The 24th annual Sheep & Fiber Festival was held on Saturday and Sunday at the Hunterdon County Fairgrounds in Ringoes.
The festival was presented by the Garden State Sheep Breeders, a non-profit, educational group promoting sheep and wool products in New Jersey.
This year they added two breeds: the Scottish blackface and Valais blacknose, a new breed to the United States, on display courtesy of Stone Manor Farm.
Once again we’re lucky to have Chef Ian Knauer giving cooking demos at the Festival. He starts cooking at 10AM on Sunday in the Ramsburg Building. You can learn more about him and browse recipes on his website: http://ianknauer.com/
This year we will have 2 breeds that haven’t been displayed at our Festival in prior years: Scottish Blackface and Valais Blacknose!
The Valais Blacknose is new to the US and the sheep on display (courtesy of Stone Manor Farm) is the 1st in NJ! Freddie is an F1 wether (50% Scottish Blackface, 50% Valais Blacknose) born this year and part of the Breed Up program in the US. Scottish Blackface sheep are first preference for use in the program as they were one of the breeds used originally to develop the Valais Blacknose (Leister Longwool and Lincoln are 2nd and 3rd preference breeds for the program). Since animals can’t be imported to the US, semen from Blacknose sheep in other countries (Europe) is used on US Scottish Blackface ewes to produce a hybrid. After 5 generations the resulting sheep are 97% Valais Blacknose.
F1 (50% Valais)
F2 (75% Valais)
F3 (88% Valais)
F4 (94% Valais)
F5 (97% Valais)
Hey local fiber farmers, let’s make this year’s GSS&F Fleece Show the best ever! Bring your skirted fleeces for either the Show or the Sale, or both. New to fiber farming? Enter your fleeces for the Show to receive helpful insights and feedback from our Fleece Judge or attend the Fleece Skirting Class. Register online at www.njsheep.net/festival/contests/fleece
|Pittsboro, NC, USA [17 May 2018] – Nearly one in five of the world’s farm animal breeds are at risk of extinction1. The reason? They’re underemployed.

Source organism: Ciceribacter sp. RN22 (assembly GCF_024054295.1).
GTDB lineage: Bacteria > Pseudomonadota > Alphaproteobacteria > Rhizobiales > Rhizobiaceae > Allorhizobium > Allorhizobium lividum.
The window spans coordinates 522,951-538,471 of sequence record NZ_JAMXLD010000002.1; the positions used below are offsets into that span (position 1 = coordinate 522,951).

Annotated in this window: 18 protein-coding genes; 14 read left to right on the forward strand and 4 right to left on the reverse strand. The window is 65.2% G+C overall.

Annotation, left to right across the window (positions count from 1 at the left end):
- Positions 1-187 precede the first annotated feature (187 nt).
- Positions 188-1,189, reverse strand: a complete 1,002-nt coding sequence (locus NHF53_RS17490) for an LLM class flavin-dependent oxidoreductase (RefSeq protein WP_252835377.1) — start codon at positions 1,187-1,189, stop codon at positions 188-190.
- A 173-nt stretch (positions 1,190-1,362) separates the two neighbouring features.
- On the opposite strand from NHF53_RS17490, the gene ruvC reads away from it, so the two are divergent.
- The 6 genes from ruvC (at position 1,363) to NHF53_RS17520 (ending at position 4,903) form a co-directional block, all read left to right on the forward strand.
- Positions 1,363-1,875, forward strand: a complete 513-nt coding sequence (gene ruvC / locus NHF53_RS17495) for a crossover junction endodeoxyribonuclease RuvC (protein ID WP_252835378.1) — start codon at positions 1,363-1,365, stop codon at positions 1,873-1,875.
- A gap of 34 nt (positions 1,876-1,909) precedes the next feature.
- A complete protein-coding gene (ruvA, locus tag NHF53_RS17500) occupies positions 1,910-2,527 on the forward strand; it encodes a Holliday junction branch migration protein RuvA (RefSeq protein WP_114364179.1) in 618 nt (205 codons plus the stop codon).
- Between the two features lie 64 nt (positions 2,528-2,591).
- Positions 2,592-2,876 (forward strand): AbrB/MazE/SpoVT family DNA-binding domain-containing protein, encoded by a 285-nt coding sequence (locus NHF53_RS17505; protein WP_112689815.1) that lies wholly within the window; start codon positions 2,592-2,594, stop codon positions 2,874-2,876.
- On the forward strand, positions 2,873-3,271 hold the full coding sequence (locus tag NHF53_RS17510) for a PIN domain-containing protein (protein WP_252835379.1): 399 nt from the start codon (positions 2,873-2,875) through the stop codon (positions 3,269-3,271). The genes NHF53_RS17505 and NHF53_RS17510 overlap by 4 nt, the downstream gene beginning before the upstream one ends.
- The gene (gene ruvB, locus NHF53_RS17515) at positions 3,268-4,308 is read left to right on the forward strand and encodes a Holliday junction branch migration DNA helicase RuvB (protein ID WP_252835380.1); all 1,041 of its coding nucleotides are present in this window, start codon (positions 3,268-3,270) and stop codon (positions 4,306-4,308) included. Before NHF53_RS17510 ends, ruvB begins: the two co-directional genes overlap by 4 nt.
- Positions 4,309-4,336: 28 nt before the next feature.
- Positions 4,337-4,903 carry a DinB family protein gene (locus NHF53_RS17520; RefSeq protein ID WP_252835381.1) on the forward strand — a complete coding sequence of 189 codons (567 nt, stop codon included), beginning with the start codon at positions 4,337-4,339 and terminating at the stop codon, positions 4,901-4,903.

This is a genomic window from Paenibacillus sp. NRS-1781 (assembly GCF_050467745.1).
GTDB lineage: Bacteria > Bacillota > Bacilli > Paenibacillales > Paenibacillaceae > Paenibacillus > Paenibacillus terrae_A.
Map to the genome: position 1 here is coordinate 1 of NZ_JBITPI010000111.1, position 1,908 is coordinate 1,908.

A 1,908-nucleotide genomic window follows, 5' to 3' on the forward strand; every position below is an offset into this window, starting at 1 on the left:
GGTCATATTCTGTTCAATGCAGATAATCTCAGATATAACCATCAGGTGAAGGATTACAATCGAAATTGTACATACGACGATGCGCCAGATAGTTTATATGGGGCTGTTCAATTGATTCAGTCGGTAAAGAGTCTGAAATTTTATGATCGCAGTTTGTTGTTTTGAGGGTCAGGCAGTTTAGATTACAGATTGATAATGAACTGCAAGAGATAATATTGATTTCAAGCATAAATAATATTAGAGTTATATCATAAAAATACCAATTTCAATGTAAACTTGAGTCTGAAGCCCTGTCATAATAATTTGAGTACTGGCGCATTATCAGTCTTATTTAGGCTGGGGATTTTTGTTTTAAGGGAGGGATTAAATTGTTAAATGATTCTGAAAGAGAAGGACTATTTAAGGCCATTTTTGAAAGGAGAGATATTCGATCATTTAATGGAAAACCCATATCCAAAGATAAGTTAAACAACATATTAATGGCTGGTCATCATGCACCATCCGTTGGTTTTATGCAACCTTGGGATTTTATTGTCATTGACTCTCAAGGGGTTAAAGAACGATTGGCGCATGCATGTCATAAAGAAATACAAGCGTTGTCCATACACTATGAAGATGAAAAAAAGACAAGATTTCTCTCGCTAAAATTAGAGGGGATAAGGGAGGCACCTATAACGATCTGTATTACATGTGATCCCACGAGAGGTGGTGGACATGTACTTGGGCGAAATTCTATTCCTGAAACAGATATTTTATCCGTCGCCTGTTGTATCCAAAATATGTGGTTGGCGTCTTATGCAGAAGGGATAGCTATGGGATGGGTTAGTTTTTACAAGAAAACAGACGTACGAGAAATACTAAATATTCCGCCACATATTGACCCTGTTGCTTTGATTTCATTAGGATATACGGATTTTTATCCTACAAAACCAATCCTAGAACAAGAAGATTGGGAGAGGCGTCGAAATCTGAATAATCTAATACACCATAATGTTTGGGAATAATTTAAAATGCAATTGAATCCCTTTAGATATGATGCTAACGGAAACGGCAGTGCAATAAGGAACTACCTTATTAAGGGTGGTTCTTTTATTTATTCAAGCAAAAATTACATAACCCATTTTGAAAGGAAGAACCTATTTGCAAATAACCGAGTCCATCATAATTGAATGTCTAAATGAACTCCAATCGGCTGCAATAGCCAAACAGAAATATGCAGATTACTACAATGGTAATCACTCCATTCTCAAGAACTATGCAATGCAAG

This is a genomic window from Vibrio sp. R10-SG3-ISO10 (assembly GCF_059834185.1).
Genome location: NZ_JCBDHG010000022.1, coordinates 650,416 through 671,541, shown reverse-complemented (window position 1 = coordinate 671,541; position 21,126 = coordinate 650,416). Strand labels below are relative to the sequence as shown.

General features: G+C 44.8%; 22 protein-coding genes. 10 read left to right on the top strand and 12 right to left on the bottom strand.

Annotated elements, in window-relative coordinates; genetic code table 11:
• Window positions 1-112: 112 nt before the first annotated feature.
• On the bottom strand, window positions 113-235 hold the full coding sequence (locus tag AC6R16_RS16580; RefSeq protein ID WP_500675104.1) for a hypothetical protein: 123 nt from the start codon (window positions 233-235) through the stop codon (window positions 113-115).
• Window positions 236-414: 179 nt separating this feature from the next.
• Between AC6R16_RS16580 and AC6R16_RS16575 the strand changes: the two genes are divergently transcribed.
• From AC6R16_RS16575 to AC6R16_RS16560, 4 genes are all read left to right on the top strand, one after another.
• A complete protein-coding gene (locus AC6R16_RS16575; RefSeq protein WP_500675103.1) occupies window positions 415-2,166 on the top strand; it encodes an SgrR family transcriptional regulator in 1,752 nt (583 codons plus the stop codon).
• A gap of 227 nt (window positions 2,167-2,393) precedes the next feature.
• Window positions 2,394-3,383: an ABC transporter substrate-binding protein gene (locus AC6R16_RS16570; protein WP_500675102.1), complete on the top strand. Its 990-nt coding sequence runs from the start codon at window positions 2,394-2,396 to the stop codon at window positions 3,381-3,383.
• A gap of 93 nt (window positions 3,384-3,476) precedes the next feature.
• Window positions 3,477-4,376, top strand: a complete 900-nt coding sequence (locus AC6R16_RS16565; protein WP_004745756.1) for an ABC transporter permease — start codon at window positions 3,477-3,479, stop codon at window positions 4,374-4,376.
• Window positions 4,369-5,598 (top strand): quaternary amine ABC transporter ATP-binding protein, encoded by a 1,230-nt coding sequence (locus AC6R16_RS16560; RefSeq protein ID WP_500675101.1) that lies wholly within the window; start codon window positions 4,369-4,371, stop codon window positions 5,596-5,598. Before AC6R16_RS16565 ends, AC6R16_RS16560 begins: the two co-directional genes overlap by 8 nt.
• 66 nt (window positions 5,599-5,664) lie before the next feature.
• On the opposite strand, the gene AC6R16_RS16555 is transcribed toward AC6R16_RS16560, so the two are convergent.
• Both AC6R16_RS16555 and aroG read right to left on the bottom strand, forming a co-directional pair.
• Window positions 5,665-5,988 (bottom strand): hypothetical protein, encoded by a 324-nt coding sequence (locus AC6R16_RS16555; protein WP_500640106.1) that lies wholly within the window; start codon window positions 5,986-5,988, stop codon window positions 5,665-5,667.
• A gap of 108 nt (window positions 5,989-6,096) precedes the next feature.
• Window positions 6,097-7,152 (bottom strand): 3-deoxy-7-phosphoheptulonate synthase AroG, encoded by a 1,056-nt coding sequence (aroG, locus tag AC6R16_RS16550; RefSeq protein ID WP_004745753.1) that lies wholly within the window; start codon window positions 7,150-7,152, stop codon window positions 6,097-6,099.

For thousands of years, farmers have carefully bred and raised diverse animals perfectly suited to their corners of the world. These animals are well adapted to local environments and are designed to produce products that meet the needs of local communities. But over the past century, farming in many parts of the world has evolved into highly specialized operations designed to produce as much meat, milk, eggs, fiber, or other products as quickly as possible in order to maximize efficiency. For example, in 1927, the average American Holstein milk cow produced less than 4,500 pounds of milk per year. In 2017, she produced just shy of 23,000 pounds of milk² – more than five times that of just 90 years ago!
While numbers like these are impressive, placing too much emphasis on productivity sometimes leads to traits like drought tolerance, parasite resistance, mothering abilities, fertility, foraging instincts, and even flavor being diminished. Meanwhile, the populations of many slower growing but still incredibly valuable “Heritage” breeds have crashed. Livestock like Wiltshire Horn sheep, Gloucestershire Old Spots pigs, and Oberhasli goats can’t keep up and have now found themselves on endangered lists of conservation organizations around the world. Although Heritage livestock and poultry may not be as efficient as mainstream breeds, they are important sources for valuable genetics and traits, protecting them from being lost. In addition to animals known for food and fiber, rare equines have seen sharp declines, particularly over the past decade. But there is still hope!
20-26 May 2018 has been designated by fifteen livestock conservation organizations around the world as International Heritage Breeds Week to raise awareness about the status of rare farm animals, highlight examples of how they are still relevant to family farms, and bring choice to the marketplace. Breeds like Leicester Longwool sheep, Caspian horses, Tamworth pigs, Aylesbury ducks, Silver rabbits, Spanish chickens, and more than 1,400 other breeds worldwide need our help.